Southern ACT businesses on notice after campaign finds pay slip and wage rate breaches
The Fair Work Ombudsman has today released the findings of its proactive compliance and education campaign targeting the Southern ACT region, with 69 per cent of businesses found to be fully compliant with their workplace obligations.
Fifty-two businesses in Phillip, Weston, Woden, Holder and Queanbeyan were audited during the campaign.
The campaign found 79 per cent of those businesses to be compliant with pay slip and record keeping requirements, while 83 per cent were paying their employees correctly.
Fair Work Ombudsman Natalie James said that the large proportion of requests for assistance her agency receives from young workers in the region was one of the reasons the campaign was initiated.
“While the national average of requests for assistance from young workers was around 24 per cent, in Woden the figure was 35 per cent and in Queanbeyan 44 per cent,” Ms James said.
“We know that young workers can be vulnerable in the workplace due to a lack of awareness of workplace rights and limited work experience.
“These figures prompted us to take a closer look to ensure that businesses in the region were meeting their workplace obligations. Unfortunately close to a third of the businesses we audited were not,” Ms James said.
“With the wealth of information freely available in relation to workplace rights and entitlements, there are no excuses for non-compliance.
“We are here to provide free advice and assistance to any business that needs it.”
Fair Work Inspectors issued two formal cautions and two compliance notices to non-compliant businesses. A total of $27,054 was recovered on behalf of 28 employees.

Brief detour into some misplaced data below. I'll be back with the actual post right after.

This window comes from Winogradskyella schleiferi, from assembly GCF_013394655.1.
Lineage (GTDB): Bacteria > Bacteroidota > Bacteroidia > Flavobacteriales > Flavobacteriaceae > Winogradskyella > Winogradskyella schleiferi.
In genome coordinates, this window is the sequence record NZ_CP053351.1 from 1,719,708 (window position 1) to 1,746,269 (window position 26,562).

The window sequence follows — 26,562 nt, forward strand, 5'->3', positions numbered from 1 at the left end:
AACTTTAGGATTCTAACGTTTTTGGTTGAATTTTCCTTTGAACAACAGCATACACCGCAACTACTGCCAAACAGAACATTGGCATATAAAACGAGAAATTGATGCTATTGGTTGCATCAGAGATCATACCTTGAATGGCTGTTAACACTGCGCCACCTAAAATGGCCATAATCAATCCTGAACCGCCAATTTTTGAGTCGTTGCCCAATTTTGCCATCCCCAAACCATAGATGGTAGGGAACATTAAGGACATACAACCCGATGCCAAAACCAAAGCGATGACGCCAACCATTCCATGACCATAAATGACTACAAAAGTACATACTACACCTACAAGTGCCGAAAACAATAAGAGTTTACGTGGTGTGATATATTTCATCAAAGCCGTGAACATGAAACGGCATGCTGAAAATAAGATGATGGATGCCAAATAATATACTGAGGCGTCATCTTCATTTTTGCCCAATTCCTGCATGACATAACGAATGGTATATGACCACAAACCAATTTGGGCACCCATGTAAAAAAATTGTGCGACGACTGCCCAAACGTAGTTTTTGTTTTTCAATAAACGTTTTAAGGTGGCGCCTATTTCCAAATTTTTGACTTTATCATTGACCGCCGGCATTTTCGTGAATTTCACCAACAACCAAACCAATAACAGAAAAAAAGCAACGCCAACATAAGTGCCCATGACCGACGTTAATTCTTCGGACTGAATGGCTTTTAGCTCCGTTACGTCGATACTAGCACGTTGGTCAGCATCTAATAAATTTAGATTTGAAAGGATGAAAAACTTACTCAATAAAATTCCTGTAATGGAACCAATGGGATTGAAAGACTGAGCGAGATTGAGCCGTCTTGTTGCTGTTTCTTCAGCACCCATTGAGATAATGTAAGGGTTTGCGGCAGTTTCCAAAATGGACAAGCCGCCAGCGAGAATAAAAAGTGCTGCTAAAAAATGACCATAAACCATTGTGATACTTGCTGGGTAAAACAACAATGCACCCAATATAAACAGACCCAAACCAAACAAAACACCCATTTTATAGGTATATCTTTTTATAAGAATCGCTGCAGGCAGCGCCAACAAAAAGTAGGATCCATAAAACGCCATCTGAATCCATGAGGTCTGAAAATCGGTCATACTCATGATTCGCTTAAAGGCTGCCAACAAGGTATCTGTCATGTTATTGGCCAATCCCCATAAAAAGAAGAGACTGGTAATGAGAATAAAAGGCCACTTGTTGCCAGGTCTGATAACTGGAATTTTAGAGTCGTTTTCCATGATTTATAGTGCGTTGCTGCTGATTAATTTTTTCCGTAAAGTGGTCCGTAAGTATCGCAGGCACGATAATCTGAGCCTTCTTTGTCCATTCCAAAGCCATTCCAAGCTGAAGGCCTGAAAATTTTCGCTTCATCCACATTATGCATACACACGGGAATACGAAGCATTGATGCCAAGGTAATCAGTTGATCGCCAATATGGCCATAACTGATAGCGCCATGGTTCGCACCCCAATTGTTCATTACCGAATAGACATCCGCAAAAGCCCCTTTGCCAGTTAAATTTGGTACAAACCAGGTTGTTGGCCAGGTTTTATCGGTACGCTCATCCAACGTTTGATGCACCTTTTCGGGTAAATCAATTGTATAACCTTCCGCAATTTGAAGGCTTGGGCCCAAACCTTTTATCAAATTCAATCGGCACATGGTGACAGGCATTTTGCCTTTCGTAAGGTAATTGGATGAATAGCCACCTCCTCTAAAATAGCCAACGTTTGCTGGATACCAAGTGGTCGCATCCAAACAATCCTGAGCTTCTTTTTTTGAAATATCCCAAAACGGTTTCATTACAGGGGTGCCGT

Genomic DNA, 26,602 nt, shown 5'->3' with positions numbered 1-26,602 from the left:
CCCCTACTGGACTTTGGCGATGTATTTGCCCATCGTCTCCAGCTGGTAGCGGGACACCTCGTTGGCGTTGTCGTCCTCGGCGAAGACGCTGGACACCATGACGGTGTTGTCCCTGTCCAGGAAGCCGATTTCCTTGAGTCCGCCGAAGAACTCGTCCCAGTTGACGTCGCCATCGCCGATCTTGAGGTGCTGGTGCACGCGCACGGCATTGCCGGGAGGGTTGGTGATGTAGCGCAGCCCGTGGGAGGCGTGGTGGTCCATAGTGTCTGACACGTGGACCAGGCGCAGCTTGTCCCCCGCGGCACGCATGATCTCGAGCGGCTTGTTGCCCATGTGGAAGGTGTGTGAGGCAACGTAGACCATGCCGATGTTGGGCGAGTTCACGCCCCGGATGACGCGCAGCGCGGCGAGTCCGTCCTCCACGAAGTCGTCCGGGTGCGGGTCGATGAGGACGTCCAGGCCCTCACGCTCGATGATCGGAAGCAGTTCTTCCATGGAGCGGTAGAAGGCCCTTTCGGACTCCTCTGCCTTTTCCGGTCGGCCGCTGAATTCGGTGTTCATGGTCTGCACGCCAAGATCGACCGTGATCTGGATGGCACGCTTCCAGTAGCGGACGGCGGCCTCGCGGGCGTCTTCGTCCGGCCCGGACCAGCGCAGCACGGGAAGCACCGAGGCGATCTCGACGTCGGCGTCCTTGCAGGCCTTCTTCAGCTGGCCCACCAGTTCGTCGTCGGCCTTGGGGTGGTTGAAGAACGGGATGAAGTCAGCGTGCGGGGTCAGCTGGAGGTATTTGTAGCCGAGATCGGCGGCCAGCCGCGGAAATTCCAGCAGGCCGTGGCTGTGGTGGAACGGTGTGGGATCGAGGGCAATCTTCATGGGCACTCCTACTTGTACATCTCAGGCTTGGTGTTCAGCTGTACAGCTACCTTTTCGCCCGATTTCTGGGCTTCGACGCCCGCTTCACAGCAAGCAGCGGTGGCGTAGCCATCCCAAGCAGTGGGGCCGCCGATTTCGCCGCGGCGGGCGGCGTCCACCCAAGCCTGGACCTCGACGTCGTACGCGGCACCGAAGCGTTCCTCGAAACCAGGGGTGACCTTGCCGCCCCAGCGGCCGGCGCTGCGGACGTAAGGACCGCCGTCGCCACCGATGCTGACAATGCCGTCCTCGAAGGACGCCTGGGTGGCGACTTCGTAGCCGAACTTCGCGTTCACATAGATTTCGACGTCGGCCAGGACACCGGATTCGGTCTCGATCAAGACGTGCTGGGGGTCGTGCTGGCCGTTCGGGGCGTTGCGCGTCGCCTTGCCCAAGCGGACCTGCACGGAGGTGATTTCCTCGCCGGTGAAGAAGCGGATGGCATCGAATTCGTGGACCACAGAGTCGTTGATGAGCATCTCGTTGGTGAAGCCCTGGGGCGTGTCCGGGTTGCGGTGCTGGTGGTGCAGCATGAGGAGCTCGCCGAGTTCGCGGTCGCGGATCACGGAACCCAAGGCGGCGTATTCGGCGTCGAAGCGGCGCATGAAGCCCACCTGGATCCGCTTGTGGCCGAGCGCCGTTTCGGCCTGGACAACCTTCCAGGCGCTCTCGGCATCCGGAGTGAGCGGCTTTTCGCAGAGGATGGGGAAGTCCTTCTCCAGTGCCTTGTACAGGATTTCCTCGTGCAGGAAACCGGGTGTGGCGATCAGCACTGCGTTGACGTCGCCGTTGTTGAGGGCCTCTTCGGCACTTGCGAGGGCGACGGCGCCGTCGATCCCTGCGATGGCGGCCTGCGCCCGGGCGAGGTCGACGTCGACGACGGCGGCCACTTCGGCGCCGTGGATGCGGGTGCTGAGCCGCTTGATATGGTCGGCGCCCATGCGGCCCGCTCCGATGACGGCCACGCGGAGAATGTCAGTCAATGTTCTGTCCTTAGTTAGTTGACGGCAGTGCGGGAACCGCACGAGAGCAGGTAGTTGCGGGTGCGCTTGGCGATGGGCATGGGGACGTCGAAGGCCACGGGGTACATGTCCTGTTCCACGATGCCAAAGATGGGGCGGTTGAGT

In one matter, a small restaurant business was issued with a compliance notice after a Fair Work inspector identified underpayments totalling $7,826 for its three employees.
The business engaged two of the workers on salaried agreements at rates insufficient to meet their entitlements under the relevant award, while the third worker was engaged as a casual and paid a below-award flat rate. The employer had also failed to keep a record of hours worked for all employees.
The employer fully cooperated with the Fair Work Ombudsman and back paid the workers in accordance with the compliance notice.
Natalie James said that her agency would follow up with non-compliant businesses to ensure that they were meeting their obligations in the future.
An earlier compliance monitoring campaign in the ACT found that 60 per cent of previously non-compliant businesses had rectified their operations.
As a result of the earlier campaign the agency initiated litigation against two businesses for record-keeping breaches, with penalties of more than $56,800 handed down against a café operator in one of the matters. The second matter remains before the court.
Ms James said that with a range of enforcement tools at its disposal, her agency considers each case on its merits in order to determine the most appropriate and effective response.
“Where possible, we will work with businesses to assist them to understand their obligations and rectify any issues,” Ms James said.
“However, businesses that are making repeated, deliberate or systemic breaches can expect to face serious enforcement action. The time for excuses is over.”
Employers and employees seeking assistance can visit www.fairwork.gov.au or call the Fair Work Infoline on 13 13 94. An interpreter service is available on 13 14 50.
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Yasmin Daymond, Assistant Director - Media
Mobile: 0421 630 460